If someone put a gun to my head and asked me where they were guaranteed an excellent meal, ... or else -- I'd have no fear recommending the Farmhouse Tavern. Where most would probably scream out the name of the most fancy shmancy place in town, I would calmly suggest otherwise.
With faux rustic chic all the rage, it's not uncommon to see barn board walls and mismatched plates for a cheap and charming effect. Yawn. But Farmhouse is certainly on trend. Like on the set of Green Acres, its homespun
authenticity will have you convinced you're in a barn off some dusty country road far from the big city. The only thing that could possibly make it more perfect would be hay and cow dung on the floor.
The team responsible for this bucolic wonder is Darcy MacDonell (former GM at La Societe) and chef Daniel Janetos (Buca, The Saint, and in the UK at The Gavroche and The Savoy). MacDonell modeled the idea around the farmhouse he grew up in Alexandria, Ontario. And with pal Janetos in the kitchen, nothing this refined has even been attempted in such casual surroundings.
Janetos, who once worked on a maple syrup farm, feels privileged to be able to source out local and sustainable ingredients from small businesses and farmers, an almost cult-like devotion that also extends to staff. Our server, who doubles as director of community development for Project Humanity, quel surprise, turns his boundless knowledge of every ingredient on the menu into great dinner conversation. It was hard to resist not asking him to sit down and join us. Either they're all smokin' the same weed or they take the bounty of these delightful vittles to heart.
The blackboard menu may not offer much selection, but what they offer is nothing short of brilliant. A ploughman's platter ($24), inspired by a classic choucroute garnie, could double as a decadent breakfast: house made bacon, buttered braised cabbage, pickled duck egg with a runny yolk, in-house strawberry preserve, house made grilled bread, two Glengarry cheeses, a crazy-good in-house honey mustard finished off with smoked oysters -- done in their own smoker of course. No, really.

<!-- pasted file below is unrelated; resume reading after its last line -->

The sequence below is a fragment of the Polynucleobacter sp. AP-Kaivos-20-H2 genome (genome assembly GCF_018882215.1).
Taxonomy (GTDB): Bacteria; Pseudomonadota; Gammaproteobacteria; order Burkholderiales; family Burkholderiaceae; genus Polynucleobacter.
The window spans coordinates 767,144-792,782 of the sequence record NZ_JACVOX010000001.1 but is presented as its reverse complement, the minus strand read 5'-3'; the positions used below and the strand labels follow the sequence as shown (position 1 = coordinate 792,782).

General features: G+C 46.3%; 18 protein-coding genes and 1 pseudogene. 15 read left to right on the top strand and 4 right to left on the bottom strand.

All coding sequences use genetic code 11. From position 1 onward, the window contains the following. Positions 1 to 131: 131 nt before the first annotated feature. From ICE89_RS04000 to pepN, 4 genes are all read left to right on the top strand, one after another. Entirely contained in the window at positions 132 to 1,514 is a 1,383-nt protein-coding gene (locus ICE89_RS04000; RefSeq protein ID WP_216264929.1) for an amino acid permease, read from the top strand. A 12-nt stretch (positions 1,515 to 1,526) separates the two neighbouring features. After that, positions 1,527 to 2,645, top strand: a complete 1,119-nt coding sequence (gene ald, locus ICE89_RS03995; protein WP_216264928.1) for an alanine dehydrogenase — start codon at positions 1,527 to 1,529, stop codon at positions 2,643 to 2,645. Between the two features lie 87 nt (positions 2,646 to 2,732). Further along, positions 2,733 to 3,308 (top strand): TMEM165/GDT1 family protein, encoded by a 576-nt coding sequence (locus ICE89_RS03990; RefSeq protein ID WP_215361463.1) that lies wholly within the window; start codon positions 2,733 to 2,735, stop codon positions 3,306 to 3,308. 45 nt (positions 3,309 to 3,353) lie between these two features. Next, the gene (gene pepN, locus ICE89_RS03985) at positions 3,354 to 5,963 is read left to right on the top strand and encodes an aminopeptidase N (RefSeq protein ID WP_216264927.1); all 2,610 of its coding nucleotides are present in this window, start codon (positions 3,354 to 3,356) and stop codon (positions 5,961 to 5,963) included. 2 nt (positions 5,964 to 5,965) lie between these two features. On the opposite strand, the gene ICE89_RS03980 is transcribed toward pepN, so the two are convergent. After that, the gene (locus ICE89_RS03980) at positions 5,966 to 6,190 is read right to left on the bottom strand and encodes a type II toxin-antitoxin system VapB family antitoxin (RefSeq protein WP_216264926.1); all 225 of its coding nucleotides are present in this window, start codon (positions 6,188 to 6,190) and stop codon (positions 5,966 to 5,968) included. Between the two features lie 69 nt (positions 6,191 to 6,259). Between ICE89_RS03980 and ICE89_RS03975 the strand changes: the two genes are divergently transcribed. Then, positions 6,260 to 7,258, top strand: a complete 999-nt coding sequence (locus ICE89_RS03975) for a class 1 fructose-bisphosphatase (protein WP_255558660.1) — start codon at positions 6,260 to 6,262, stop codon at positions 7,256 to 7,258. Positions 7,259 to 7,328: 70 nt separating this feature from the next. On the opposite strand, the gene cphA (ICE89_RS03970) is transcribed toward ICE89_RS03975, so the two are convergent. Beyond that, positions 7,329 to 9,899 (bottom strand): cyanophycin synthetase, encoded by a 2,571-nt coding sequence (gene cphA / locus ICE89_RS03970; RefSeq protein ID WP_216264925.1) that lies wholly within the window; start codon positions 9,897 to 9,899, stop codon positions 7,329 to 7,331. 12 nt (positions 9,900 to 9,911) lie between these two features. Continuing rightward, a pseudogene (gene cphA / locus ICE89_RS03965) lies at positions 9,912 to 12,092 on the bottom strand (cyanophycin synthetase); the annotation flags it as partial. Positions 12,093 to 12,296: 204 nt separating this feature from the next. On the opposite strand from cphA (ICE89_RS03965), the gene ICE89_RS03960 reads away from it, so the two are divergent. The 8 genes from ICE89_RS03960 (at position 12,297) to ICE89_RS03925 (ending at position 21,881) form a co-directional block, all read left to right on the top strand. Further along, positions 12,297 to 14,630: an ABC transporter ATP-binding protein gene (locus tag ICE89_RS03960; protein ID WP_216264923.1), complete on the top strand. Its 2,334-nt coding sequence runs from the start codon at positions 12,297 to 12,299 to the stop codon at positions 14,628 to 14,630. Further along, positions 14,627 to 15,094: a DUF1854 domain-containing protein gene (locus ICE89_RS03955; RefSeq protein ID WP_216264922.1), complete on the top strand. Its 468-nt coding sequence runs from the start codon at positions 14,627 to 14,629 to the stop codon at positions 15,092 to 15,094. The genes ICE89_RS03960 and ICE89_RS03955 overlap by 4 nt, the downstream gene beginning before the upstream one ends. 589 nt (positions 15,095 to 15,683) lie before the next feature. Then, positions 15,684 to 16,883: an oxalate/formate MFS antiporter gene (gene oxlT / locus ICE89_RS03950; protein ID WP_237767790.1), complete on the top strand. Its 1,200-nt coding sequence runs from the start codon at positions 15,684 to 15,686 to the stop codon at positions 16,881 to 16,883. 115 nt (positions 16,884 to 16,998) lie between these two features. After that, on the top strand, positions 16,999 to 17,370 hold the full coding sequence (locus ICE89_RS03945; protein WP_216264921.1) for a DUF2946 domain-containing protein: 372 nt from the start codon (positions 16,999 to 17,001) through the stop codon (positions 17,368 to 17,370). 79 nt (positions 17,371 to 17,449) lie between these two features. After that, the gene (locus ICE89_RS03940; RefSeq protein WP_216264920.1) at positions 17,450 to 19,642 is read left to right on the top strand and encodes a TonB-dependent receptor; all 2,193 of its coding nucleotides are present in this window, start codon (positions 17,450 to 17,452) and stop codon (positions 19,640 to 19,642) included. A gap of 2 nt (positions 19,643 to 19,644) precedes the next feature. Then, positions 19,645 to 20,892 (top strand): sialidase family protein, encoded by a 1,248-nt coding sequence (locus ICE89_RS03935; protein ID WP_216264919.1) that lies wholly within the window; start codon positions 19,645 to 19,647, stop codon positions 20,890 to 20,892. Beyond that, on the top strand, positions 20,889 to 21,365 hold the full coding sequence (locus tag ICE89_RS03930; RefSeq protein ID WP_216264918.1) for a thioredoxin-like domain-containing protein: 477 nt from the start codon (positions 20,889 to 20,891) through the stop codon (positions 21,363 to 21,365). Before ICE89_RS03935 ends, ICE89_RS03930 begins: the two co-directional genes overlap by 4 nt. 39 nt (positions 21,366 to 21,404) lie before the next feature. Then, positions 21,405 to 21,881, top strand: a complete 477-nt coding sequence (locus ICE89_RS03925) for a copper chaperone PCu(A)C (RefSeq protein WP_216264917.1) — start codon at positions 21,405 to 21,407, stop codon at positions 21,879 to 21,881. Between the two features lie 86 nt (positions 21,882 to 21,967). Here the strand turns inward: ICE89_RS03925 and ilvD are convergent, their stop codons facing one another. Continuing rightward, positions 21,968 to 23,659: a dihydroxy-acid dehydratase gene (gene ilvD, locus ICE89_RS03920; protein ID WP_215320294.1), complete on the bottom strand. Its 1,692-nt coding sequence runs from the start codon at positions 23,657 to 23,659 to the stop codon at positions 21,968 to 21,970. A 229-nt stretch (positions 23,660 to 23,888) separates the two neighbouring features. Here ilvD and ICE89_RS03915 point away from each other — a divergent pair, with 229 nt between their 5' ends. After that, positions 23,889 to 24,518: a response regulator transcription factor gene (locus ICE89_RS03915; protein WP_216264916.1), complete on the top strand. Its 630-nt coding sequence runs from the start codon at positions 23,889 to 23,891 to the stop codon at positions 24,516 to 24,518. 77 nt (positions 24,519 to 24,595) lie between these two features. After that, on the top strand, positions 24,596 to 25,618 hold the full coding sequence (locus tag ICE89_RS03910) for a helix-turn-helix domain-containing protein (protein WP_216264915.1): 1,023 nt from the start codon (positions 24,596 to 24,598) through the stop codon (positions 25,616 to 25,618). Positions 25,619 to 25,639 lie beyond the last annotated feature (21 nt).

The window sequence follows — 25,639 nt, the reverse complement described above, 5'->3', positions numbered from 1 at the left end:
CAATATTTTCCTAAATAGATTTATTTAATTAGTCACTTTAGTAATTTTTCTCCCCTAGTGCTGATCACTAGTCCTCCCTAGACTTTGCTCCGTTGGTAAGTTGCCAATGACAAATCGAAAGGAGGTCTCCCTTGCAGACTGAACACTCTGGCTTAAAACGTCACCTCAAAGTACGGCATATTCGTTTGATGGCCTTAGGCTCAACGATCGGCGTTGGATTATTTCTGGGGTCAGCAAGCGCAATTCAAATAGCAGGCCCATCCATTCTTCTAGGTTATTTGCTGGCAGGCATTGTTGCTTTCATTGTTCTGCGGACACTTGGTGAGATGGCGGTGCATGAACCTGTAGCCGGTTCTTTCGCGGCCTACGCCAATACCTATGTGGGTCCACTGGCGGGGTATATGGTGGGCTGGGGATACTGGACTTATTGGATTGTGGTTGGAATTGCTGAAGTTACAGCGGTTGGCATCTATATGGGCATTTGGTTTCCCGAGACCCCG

But the complicated and laborious process to make a pork confit ($10) would have even Julia Child saying, "F this, why bother?" Chef hand butchers different cuts before cooking them in their own fat and lightly working them over with herbs from his garden. The result is a pulled pork-like pate to marvel at. But when it's paired with an inspired salad of Ontario radish, celery, parsley, lemon, and an incredibly sophisticated potato side blended with pork jus atop a swab of honey mustard and a side of onion jam, well, you'll fall to your knees and weep at its beauty.
Light and plump potato dumplings ($19) filled with creamed spinach and a hint of nutmeg share a pretty plate of sautÃ©ed haricots verts, peas, patty pans, carrots and radish greens. It's a delicate dish and a light and refreshing change from the standard cloying cream sauces that too often partner with a gnocchi. But again, it's the labour-intensive FHT burgers ($15) that help explain why there are so few items on the menu. The process begins with Janetos hand cutting each piece of an entire cow. For the burgers specifically, he blends chuck and short rib to ensure these sinful mounds of meat maintain an unctuous fat content of 35%. But there is nothing Big Mac about this beef patty with special sauce and lettuce on a sesame seed bun. Last I checked, McDonald's condiments don't include made-in-house relish.
From turf to surf, Janetos also delivers a fine fish stew ($24). With local whitefish and rainbow trout he orchestrates a architectural tribute to the French-inspired bouillabaisse. Only this stylized version towers so high above a veal base reduction, finished with crispy skin and local fingerlings and celery, that it's visible on Google Streetview. It's as perfect as the apple pie ($7). But apparently perfection is not good enough for Janetos as this dessert didn't make the cut and has since been replaced his mom's apple crumble recipe.
Combining French technique with local ingredients, The Farmhouse offers what many other restaurants strive to do but often come up short. And all by a chef who is just 26 years young. Hate him! You won't find heaping hospitality like this anywhere else where you'll sit for a spell and feel comfortable enough to take your shoes off. There are going to be lineups out them there doors real soon.